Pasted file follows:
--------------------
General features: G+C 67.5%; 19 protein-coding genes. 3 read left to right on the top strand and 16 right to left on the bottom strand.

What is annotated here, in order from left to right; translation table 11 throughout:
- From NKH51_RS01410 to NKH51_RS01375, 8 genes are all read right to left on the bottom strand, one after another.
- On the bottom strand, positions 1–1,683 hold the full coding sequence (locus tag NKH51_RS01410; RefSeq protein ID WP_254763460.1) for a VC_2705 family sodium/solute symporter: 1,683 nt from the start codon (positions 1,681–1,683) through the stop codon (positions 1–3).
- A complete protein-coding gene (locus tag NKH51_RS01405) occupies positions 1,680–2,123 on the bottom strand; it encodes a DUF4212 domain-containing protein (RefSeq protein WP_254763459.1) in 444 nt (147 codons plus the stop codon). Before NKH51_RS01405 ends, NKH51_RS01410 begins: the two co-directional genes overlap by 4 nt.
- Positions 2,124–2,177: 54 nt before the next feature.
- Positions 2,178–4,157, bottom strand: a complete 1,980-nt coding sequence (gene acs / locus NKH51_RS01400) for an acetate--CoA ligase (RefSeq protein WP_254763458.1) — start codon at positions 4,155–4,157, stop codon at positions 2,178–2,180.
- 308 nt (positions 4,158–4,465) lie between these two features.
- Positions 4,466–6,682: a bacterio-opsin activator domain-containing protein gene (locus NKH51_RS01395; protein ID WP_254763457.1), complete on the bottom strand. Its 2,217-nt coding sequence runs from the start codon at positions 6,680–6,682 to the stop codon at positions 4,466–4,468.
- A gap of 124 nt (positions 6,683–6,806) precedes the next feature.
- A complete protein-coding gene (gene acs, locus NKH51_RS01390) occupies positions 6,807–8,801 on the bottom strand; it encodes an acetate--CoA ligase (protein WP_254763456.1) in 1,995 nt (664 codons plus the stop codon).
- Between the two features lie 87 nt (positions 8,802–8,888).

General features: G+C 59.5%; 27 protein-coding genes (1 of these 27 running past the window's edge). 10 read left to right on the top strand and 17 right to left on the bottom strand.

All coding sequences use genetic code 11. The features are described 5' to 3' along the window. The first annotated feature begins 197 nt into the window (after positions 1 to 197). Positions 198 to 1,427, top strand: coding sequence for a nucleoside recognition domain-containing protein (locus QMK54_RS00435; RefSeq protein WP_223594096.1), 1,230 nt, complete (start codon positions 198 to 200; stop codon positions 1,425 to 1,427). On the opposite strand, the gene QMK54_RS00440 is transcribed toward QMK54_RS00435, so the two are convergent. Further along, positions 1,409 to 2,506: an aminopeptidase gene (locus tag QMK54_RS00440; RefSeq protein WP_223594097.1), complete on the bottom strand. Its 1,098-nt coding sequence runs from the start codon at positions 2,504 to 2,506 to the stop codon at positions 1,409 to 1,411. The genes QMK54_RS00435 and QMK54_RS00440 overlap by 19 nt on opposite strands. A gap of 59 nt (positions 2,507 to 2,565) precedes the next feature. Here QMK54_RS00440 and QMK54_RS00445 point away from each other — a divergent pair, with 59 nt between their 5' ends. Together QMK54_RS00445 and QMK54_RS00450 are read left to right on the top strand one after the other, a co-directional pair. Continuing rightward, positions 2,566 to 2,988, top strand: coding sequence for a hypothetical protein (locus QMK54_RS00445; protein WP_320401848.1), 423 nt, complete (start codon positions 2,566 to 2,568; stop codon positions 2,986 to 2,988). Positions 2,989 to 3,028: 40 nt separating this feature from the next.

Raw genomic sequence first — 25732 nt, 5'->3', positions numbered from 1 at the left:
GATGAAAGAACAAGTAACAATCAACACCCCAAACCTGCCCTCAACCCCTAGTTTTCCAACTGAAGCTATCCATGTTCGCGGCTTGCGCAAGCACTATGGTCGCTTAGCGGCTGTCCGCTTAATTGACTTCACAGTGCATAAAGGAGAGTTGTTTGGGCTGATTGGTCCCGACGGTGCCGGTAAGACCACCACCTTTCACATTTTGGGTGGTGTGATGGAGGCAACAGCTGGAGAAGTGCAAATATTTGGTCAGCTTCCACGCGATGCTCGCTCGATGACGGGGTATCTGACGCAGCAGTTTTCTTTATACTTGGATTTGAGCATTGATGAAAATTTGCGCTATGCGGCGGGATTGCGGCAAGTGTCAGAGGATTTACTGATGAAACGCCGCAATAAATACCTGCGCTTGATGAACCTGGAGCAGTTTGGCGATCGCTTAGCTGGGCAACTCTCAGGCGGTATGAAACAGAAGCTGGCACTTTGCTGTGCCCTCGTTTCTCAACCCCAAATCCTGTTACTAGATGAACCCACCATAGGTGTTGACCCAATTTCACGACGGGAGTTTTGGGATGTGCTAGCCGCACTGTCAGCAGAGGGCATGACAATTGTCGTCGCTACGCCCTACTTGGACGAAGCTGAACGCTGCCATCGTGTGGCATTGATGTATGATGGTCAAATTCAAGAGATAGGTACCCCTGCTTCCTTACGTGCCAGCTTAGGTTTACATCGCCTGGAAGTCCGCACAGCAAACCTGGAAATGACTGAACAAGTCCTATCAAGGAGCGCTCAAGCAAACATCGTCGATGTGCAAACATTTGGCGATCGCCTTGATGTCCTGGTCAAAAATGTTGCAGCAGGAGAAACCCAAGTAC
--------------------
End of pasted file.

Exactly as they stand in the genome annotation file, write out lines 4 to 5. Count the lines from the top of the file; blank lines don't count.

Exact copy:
- On the bottom strand, positions 1–1,683 hold the full coding sequence (locus tag NKH51_RS01410; RefSeq protein ID WP_254763460.1) for a VC_2705 family sodium/solute symporter: 1,683 nt from the start codon (positions 1,681–1,683) through the stop codon (positions 1–3).
- A complete protein-coding gene (locus tag NKH51_RS01405) occupies positions 1,680–2,123 on the bottom strand; it encodes a DUF4212 domain-containing protein (RefSeq protein WP_254763459.1) in 444 nt (147 codons plus the stop codon). Before NKH51_RS01405 ends, NKH51_RS01410 begins: the two co-directional genes overlap by 4 nt.